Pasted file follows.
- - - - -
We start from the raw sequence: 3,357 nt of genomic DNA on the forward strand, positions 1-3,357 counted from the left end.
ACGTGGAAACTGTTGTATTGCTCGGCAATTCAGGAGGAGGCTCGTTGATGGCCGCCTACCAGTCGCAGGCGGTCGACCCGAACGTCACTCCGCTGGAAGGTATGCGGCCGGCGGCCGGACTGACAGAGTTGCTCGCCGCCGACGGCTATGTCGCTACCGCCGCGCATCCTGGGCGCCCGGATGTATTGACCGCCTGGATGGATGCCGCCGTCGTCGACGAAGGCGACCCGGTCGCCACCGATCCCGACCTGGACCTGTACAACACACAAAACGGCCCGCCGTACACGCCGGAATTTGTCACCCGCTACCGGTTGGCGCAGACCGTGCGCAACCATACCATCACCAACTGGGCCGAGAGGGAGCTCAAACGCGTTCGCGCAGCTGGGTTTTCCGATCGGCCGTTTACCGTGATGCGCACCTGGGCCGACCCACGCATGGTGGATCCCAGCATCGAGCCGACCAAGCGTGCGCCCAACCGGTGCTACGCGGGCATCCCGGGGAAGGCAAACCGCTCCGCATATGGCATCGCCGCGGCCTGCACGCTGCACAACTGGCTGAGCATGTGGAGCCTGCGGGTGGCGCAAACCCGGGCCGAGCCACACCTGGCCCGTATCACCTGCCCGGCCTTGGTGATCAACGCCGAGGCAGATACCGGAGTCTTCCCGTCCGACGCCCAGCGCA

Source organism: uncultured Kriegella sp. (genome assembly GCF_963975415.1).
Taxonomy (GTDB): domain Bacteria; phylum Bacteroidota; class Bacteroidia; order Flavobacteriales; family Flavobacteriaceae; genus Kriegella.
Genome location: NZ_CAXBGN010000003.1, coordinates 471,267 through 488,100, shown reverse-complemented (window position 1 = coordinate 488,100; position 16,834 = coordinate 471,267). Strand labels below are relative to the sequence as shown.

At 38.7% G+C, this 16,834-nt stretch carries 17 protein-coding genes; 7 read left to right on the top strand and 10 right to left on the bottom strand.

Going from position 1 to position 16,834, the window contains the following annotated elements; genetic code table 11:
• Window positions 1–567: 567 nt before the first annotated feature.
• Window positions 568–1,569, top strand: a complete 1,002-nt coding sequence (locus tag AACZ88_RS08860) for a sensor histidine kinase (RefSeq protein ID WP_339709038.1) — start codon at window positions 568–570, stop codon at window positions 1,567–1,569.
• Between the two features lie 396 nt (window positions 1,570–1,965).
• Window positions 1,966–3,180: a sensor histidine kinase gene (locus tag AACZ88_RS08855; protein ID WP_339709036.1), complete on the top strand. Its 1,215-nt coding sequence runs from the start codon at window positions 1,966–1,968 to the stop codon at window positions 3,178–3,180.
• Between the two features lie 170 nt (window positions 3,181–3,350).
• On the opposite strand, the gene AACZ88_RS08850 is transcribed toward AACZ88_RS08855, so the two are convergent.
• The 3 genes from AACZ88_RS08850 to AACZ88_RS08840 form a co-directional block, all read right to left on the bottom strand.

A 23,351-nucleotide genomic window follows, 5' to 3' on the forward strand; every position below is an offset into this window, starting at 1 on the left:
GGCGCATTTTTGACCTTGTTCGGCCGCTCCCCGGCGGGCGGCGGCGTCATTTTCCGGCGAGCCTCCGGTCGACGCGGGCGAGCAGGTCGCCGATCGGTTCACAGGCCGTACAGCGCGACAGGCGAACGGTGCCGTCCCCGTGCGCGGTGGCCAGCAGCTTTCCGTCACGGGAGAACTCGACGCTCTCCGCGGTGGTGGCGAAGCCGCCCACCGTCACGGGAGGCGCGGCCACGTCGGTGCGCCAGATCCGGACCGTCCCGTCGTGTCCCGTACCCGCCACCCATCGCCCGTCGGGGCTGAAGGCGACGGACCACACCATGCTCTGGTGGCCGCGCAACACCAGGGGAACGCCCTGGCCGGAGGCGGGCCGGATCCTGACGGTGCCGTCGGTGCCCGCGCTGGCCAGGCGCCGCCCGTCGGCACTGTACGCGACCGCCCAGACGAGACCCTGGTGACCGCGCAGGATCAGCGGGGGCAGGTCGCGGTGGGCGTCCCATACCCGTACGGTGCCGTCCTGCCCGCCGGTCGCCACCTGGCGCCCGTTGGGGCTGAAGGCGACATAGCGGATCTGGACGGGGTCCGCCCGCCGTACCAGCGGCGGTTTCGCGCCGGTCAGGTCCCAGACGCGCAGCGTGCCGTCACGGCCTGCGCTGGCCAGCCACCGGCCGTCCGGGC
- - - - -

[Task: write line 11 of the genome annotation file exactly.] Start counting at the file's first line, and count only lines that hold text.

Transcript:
• Window positions 1,966–3,180: a sensor histidine kinase gene (locus tag AACZ88_RS08855; protein ID WP_339709036.1), complete on the top strand. Its 1,215-nt coding sequence runs from the start codon at window positions 1,966–1,968 to the stop codon at window positions 3,178–3,180.